10 Mistakes International Applicants Make When Applying to U.S. Schools

February 22, 2016
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Applying to college as an international student can be a difficult process. From figuring out your most important priorities to understanding the application completely, it’s crucial to take time to complete the entire admissions process. We have worked with hundreds of students internationally, and trust me, we’ve seen our fair share of mistakes! Here are the ten worst mistakes that we see international applicants make:

1. Spending Almost All of Your Efforts on Standardized Test Preparation

To many people, the idea of holistic admissions evaluations run counter to everything they previously thought they understood about meritocracy. Standardized test scores are just going to get your foot in the door, but they aren’t going to be what closes it behind you.

2. Treating Extracurriculars as a “Box to Check”

Extracurricular involvement is the best way to frame the debate about a student within the admissions office. What separates two candidates with 2200s and identical GPAs? The answer lies in the honors and activities list: what they have chosen to do over the years and what they have made of those opportunities.

3. Exaggerating “Hours Spent per Week”

We have seen plenty of students fill out the Common App and artificially inflate their time commitment. Sometimes even so much that the aggregate hours spent per week for contemporaneously performed activities get up into the hundreds! Major red flag.

 

4. Treating Letters of Recommendation as an Afterthought

Many admissions offices don’t give much weight to recommendations written for international applicants. They simply don’t know how much credibility to accord them. International students should foster relationships with mentors and educate those writers about the letter of recommendation process.

5. Basing School Lists off the U.S. News and World Report Rankings

Rankings are a helpful starting point for doing research about schools. However, all too often we see students deciding that their school list will be the “Top 20” schools. Such a cookie-cutter approach will usually lead to bad admissions results and unhappy students.

6. Not Checking Your E-mail!

We have encountered this problem frequently in China in particular because students are not used to communicating via e-mail. Unfortunately, many students miss important requests (such as interview sign-up dates!).

7. Not Planning Far Enough in Advance

Students candidacies begin years before they actually apply. Preparing for the relevant standardized tests, picking the right classes, and building meaningful extracurricular involvements are pivotal in maturing students’ candidacies.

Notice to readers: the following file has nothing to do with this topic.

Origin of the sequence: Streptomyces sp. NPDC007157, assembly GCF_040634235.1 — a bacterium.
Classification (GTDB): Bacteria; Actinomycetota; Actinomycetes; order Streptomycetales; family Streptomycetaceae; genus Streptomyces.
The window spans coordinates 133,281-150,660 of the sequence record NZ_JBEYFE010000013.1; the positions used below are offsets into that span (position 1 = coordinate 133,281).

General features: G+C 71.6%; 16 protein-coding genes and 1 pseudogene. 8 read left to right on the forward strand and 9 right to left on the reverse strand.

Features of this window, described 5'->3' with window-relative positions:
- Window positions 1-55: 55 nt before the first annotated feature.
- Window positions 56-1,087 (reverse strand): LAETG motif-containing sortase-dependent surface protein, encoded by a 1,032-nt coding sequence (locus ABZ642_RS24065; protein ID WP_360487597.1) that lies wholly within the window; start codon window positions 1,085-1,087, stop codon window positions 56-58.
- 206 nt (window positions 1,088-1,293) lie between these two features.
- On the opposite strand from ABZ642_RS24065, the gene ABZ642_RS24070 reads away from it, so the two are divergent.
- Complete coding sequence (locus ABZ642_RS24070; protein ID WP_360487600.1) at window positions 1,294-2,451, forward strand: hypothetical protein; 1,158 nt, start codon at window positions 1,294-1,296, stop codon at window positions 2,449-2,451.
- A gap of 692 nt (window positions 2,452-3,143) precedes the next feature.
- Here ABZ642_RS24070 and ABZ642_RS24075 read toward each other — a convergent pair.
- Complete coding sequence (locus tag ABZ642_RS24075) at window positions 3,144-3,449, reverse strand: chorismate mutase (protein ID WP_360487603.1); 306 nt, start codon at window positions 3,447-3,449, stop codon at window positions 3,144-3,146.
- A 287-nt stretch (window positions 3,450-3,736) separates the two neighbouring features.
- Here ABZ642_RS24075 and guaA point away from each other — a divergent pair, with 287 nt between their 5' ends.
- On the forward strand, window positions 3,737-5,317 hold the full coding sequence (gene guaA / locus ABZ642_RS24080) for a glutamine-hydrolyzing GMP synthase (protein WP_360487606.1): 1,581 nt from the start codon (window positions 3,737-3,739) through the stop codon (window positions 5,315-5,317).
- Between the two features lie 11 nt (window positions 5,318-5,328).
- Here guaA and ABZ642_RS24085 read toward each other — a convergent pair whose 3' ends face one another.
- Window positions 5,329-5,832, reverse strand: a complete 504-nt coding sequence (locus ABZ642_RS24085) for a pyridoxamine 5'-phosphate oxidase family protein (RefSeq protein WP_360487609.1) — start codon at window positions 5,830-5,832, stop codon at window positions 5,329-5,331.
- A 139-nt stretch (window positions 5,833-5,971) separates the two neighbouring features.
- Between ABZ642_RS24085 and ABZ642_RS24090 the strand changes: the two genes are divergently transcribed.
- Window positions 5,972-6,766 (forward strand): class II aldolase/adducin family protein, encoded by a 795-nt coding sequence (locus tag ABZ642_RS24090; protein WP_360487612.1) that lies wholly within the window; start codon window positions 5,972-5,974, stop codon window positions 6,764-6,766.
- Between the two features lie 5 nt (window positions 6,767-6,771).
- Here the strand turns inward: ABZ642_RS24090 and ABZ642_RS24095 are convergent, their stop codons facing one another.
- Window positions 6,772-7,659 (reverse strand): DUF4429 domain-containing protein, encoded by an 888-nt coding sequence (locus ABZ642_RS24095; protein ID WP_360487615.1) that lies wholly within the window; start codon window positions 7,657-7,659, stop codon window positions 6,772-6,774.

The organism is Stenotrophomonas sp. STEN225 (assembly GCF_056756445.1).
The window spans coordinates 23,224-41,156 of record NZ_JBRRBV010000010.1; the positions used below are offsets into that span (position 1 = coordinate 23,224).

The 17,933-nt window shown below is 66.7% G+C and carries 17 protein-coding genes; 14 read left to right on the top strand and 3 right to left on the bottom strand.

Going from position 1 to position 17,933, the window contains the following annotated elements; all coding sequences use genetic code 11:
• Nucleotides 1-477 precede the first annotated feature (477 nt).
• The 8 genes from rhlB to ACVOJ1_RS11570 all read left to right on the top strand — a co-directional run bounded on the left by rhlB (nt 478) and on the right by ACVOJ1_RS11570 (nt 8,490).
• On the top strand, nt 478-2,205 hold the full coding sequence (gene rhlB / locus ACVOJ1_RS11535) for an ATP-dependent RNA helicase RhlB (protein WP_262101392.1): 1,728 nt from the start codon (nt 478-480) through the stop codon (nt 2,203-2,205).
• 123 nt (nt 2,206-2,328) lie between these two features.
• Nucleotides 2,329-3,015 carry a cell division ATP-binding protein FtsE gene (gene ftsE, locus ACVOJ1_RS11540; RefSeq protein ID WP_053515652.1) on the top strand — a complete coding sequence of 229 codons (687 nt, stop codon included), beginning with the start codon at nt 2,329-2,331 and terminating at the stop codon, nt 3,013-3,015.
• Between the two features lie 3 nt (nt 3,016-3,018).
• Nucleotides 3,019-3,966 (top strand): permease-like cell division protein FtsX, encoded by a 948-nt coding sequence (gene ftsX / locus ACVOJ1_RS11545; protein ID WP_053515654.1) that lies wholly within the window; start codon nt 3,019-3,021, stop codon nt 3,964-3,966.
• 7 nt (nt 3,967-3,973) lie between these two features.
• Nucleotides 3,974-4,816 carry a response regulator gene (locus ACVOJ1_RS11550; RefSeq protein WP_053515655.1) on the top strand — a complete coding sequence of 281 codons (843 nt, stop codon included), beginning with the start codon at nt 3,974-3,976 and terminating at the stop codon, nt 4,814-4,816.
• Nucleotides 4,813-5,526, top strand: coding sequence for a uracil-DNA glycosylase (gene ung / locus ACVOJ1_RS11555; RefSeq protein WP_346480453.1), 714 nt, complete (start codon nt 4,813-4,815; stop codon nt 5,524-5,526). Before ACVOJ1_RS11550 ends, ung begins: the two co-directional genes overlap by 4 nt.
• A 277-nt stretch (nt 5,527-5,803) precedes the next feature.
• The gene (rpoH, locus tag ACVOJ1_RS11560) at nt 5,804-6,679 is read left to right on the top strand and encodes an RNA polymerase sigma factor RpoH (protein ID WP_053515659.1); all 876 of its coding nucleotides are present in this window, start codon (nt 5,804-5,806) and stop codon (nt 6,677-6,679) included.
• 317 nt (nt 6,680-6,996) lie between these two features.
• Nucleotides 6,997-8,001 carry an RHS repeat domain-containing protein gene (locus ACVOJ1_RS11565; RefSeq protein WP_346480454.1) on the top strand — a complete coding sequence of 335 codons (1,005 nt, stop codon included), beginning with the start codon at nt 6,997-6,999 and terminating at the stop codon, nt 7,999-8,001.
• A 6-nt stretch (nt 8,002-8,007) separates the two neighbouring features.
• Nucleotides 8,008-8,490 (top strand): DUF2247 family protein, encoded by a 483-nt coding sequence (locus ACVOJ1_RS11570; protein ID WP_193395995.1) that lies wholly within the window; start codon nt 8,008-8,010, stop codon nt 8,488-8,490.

8. Preparing Financial Documentation

Some schools require international applicants to provide financial documentation supporting their ability to afford tuition. Although many schools don’t have such requirements, doubts about students’ ability to pay may still be detrimental.

9. Forgetting SAT Subject Tests

International students focus so much on the SAT and TOEFL/IELTS that they are prone to overlook preparation for SAT Subject Tests. They need to chart out their test-taking dates well in advance, build in some wiggle room, and prepare accordingly.

10. Omitting Transcripts

If an applicant took classes for credit at another school, almost all schools require you to submit transcripts from those programs. If the applicants are late in the process of obtaining these transcripts, they could struggle to meet deadlines, or worse yet, give rise to the inference that they are attempting to hide pertinent information.

Are you applying to college as an international student? Search our database of accepted international students to find application files, essays, stats, and advice. Find out how you can get in by chatting with mentors or getting their help on your application essays!

 

About The Author

David Mainiero, Guest Blogger
David Mainiero, Guest Blogger

David is the Co-Founder and College Admissions Expert at InGenius Prep. He is an experienced educator and admissions counselor with over almost a decade of experience helping students unlock their potential and achieve their dreams.​ David graduated from Harvard Law School after completing his undergraduate degree at Dartmouth. 




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